There are three separate and related developments behind the increasing inequality of earnings and incomes in Canada, each being the outcome of a particular set of inter-related factors. If public policy is being crafted to address inequality it needs to be aware of each of these, and of their underlying determinants.
Inequality has increased because those in the lower part of the wage distribution—often with less education and other skills— have not experienced significant if any increases in their earnings.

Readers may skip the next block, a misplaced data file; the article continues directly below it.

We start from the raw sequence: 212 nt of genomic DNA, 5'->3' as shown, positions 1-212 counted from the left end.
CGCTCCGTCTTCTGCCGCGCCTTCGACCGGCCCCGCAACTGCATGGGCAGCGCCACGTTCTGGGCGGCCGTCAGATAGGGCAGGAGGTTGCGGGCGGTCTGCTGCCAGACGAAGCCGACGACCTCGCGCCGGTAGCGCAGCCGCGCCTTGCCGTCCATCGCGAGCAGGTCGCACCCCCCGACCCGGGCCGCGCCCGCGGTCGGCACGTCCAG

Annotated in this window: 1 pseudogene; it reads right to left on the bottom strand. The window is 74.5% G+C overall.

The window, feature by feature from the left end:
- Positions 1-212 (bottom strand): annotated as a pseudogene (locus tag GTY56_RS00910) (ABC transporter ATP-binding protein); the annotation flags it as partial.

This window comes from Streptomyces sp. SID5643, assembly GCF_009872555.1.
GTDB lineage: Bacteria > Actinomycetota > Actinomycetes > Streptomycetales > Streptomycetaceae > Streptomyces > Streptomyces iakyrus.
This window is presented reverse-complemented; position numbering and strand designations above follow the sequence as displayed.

Inequality has increased because those in the upper end of the wage distribution—often those with above average levels of education and more job experience—have seen increases in their earnings.
And finally, inequality has increased, to some very important degree, because those at the very upper end of the wage distribution—the top 1% and even the top 1/10th of one percent—have experienced significant increases in their earnings.